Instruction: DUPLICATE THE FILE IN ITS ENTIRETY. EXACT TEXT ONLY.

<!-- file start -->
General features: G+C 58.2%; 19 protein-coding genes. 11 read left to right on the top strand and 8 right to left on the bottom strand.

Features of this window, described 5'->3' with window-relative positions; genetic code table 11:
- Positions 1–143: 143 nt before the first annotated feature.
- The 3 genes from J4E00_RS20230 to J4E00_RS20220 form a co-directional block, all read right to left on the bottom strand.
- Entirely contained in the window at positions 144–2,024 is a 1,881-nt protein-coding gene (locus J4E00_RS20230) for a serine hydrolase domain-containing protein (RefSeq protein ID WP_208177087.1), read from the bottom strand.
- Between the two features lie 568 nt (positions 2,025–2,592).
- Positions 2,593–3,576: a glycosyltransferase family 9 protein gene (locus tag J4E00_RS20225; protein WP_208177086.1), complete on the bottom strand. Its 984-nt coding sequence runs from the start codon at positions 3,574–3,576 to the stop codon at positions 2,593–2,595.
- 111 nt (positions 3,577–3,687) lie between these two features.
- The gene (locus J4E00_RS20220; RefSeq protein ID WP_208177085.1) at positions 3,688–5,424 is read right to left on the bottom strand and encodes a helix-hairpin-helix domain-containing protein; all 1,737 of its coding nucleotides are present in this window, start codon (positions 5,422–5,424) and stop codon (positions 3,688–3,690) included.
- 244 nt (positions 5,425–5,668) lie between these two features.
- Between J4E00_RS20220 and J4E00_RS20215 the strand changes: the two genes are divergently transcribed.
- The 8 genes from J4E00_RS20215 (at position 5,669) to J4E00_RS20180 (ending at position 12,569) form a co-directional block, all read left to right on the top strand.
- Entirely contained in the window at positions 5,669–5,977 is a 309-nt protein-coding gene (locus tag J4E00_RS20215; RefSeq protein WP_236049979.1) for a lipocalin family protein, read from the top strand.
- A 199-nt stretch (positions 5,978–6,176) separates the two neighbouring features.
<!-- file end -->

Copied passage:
General features: G+C 58.2%; 19 protein-coding genes. 11 read left to right on the top strand and 8 right to left on the bottom strand.

Features of this window, described 5'->3' with window-relative positions; genetic code table 11:
- Positions 1–143: 143 nt before the first annotated feature.
- The 3 genes from J4E00_RS20230 to J4E00_RS20220 form a co-directional block, all read right to left on the bottom strand.
- Entirely contained in the window at positions 144–2,024 is a 1,881-nt protein-coding gene (locus J4E00_RS20230) for a serine hydrolase domain-containing protein (RefSeq protein ID WP_208177087.1), read from the bottom strand.
- Between the two features lie 568 nt (positions 2,025–2,592).
- Positions 2,593–3,576: a glycosyltransferase family 9 protein gene (locus tag J4E00_RS20225; protein WP_208177086.1), complete on the bottom strand. Its 984-nt coding sequence runs from the start codon at positions 3,574–3,576 to the stop codon at positions 2,593–2,595.
- 111 nt (positions 3,577–3,687) lie between these two features.
- The gene (locus J4E00_RS20220; RefSeq protein ID WP_208177085.1) at positions 3,688–5,424 is read right to left on the bottom strand and encodes a helix-hairpin-helix domain-containing protein; all 1,737 of its coding nucleotides are present in this window, start codon (positions 5,422–5,424) and stop codon (positions 3,688–3,690) included.
- 244 nt (positions 5,425–5,668) lie between these two features.
- Between J4E00_RS20220 and J4E00_RS20215 the strand changes: the two genes are divergently transcribed.
- The 8 genes from J4E00_RS20215 (at position 5,669) to J4E00_RS20180 (ending at position 12,569) form a co-directional block, all read left to right on the top strand.
- Entirely contained in the window at positions 5,669–5,977 is a 309-nt protein-coding gene (locus tag J4E00_RS20215; RefSeq protein WP_236049979.1) for a lipocalin family protein, read from the top strand.
- A 199-nt stretch (positions 5,978–6,176) separates the two neighbouring features.